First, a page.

Numeracy in the Early Years

Subject EDUC90401 (2015)

Note: This is an archived Handbook entry from 2015.

Credit Points: 12.5
Level: 9 (Graduate/Postgraduate)
Dates & Locations:

This subject has the following teaching availabilities in 2015:

July, Parkville - Taught on campus.
Pre-teaching Period Start not applicable
Teaching Period 27-Jul-2015 to 25-Sep-2015
Assessment Period End 18-Nov-2015
Last date to Self-Enrol 07-Aug-2015
Census Date 21-Aug-2015
Last date to Withdraw without fail 09-Oct-2015

Timetable can be viewed here. For information about these dates, click here.
Time Commitment: Contact Hours: 36
Total Time Commitment:

170 hours

Study Period Commencement:
Credit Points:
Corequisites: None
Recommended Background Knowledge: None
Non Allowed Subjects: None
Core Participation Requirements:

For the purposes of considering request for Reasonable Adjustments under the Disability Standards for Education (Cwth 2005), and Students Experiencing Academic Disadvantage Policy, academic requirements for this subject are articulated in the Subject Overview, Learning Outcomes and Assessment Requirements of this entry.

The University is dedicated to provide support to those with special requirements. Further details on the disability support scheme can be found at the Disability Liaison website:


Mrs Catherine Pearn


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Call: 13 MELB (13 6352)

Subject Overview:

This subject focuses on teaching mathematics in the first years of school. It examines the curriculum in the early years, specific early numeracy programs, the early diagnosis of mathematics learning difficulties and intervention strategies. It explores the place of mathematics in an integrated curriculum and the use of ICT to support children’s learning. Teacher candidates will learn the developmental stages in early mathematical learning of number, space and measurement; learn how to design appropriate teaching for children identified at each stage; and they will compare alternative approaches to the teaching of mathematics.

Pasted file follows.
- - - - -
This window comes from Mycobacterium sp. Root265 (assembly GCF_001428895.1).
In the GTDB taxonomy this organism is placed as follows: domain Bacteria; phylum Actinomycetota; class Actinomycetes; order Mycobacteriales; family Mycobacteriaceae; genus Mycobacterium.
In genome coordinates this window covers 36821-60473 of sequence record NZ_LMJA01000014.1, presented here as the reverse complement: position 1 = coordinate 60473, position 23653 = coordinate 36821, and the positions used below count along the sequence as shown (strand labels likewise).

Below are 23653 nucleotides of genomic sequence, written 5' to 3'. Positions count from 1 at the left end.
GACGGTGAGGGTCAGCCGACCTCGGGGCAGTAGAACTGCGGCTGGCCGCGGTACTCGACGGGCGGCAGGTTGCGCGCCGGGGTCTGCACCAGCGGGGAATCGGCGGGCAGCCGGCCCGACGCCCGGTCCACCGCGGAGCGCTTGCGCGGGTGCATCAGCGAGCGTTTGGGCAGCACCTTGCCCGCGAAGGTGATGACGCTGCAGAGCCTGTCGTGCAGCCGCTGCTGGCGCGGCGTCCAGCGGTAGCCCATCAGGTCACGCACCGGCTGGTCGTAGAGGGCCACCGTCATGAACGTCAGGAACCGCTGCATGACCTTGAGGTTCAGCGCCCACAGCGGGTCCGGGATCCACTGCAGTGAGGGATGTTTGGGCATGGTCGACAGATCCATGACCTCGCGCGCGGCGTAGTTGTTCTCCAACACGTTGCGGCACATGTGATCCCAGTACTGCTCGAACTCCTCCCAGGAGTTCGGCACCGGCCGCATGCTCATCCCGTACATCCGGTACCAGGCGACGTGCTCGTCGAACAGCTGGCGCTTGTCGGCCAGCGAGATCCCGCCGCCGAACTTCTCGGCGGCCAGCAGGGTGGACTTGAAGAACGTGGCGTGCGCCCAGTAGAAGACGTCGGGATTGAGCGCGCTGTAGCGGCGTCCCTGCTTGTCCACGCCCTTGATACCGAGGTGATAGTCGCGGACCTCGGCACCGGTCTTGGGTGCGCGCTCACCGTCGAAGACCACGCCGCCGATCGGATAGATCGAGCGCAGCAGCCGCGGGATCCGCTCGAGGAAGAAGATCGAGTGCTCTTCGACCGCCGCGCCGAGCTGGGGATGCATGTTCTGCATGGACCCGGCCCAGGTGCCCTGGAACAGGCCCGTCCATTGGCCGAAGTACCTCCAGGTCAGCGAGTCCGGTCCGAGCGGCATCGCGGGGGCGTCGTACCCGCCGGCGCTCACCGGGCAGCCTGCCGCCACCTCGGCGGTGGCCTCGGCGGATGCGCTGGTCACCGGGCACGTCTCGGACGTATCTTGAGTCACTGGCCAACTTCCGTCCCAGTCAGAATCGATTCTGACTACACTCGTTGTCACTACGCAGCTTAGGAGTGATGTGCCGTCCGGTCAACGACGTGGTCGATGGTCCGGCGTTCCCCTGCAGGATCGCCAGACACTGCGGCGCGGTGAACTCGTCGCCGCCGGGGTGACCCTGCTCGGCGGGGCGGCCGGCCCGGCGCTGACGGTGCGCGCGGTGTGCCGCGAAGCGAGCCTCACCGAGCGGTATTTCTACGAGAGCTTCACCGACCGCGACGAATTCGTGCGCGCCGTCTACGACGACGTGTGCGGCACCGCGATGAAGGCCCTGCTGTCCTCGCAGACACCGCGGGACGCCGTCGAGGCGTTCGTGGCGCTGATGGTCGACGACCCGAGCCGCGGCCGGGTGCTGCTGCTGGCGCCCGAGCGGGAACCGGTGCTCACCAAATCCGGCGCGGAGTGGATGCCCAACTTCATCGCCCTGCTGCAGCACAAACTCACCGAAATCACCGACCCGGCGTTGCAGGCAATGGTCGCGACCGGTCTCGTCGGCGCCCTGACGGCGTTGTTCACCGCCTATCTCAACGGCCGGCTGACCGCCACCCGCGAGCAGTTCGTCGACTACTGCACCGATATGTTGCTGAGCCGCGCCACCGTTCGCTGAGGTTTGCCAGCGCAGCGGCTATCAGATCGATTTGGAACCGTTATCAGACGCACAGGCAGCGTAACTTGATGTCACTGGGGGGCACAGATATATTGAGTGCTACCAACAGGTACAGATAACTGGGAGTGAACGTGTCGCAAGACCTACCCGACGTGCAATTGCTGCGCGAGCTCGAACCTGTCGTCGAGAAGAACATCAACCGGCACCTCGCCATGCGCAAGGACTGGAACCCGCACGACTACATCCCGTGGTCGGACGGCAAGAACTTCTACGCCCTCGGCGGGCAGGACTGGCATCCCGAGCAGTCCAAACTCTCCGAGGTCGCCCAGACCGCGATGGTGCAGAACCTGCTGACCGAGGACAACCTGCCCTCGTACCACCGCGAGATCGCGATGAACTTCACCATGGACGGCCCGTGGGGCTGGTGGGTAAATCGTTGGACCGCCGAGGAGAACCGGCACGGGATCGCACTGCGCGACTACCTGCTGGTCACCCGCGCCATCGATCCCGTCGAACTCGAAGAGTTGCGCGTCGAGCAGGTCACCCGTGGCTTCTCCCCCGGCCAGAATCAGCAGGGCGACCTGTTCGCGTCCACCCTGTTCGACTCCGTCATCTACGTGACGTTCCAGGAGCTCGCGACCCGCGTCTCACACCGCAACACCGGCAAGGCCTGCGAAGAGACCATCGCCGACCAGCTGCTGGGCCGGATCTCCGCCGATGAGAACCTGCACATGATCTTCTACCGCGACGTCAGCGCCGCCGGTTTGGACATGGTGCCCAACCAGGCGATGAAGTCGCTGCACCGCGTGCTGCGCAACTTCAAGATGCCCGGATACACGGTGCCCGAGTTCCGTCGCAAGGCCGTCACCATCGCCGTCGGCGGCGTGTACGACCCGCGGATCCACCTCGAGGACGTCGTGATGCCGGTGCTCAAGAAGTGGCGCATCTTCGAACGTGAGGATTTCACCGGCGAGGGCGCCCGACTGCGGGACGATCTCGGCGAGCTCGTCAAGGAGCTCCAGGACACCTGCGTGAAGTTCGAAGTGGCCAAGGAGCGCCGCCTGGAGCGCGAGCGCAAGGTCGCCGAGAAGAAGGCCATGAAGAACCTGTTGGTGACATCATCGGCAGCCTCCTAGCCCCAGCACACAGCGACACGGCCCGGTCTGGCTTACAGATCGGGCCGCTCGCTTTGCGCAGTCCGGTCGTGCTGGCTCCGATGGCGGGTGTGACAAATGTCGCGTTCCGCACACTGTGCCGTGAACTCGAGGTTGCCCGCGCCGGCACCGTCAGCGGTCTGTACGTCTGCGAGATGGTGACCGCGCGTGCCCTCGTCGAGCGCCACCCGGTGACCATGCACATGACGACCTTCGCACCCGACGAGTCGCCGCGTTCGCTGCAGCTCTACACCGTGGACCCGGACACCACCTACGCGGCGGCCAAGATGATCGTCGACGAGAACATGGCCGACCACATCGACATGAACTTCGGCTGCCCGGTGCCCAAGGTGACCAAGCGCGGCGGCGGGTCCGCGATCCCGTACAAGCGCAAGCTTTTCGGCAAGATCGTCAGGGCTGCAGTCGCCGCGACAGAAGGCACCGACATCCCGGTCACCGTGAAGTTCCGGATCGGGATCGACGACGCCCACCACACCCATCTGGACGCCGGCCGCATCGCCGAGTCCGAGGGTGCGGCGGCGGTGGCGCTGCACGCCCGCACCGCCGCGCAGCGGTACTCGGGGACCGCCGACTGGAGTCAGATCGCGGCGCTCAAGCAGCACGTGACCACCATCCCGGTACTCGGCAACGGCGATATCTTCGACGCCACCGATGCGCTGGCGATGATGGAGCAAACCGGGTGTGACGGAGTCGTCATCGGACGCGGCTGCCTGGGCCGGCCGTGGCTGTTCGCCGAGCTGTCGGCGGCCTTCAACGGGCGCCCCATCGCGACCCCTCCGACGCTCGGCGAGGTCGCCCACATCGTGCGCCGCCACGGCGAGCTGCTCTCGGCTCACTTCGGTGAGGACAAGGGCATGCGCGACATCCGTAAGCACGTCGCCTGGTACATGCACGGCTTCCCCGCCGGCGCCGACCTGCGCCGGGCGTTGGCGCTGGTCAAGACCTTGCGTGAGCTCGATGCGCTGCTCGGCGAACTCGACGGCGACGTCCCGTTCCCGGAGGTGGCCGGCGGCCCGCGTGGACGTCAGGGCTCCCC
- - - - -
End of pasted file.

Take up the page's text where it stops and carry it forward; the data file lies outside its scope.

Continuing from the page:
The development of mathematical language for basic concepts is examined, along with strategies and resources for assisting those with specific language needs. A range of assessment instruments and reporting methods suitable for the early years will be studied. Teacher candidates will learn to teach mathematics for understanding by creating a supportive environment where children engage in discourse to develop deep mathematical thinking.

Learning Outcomes:

On completion of this subject teacher candidates will be able to:

  • Demonstrate knowledge of the Early Years Victorian Mathematics curriculum;
  • Demonstrate understanding of key progression points in the development of mathematical understanding;
  • Demonstrate pedagogical content knowledge;
  • Demonstrate the ability to evaluate examples and tasks to determine the mathematical knowledge involved;
  • Monitor learning and design instruction that is targeted to each child’s level of development;
  • Demonstrate an understanding of how children construct mathematical knowledge;
  • Organise a classroom to maximise learning for all students.
  • Demonstrate an ability to use ICT techniques and processes to support children’s diverse mathematical learning needs

There are 2 assessment tasks:

  • Written assignment (2000 words), due mid semester, 50%
  • A 2-hour examination, end of semester, 50%

There is 1 hurdle requirement:

  • Satisfactory completion of eight weekly tasks, due throughout semester.

Attendance at all classes (tutorial/seminars/practical classes/lectures/labs) is obligatory. Failure to attend 80% of classes will normally result in failure in the subject.

Prescribed Texts:

Charlesworth, R. (2005). Experiences in Math for young children. Thomson.
De Klerk, J. (2007) Illustrated Maths Dictionary (4th edition). Pearson.
Collection of readings

Breadth Options:

This subject is not available as a breadth subject.

Fees Information: Subject EFTSL, Level, Discipline & Census Date
Generic Skills:

On completion of this subject, teacher candidates will have the knowledge, skills and understanding to enable them to:

  • Be skilled communicators who can effectively articulate and justify their practices as knowledgeable agents of changes;
  • Be flexible and able to adapt to change through knowing how to learn;
  • Understand the significance of developing their practice on the basis of research evidence;
  • Be independent of mind, responsible, resilient, self-regulating.
  • Demonstrate evidence of using advanced communication technologies to support children’s diverse mathematical learning needs.

Links to further information:
Related Course(s): Master of Teaching (Early Childhood)
Master of Teaching (Early Years)

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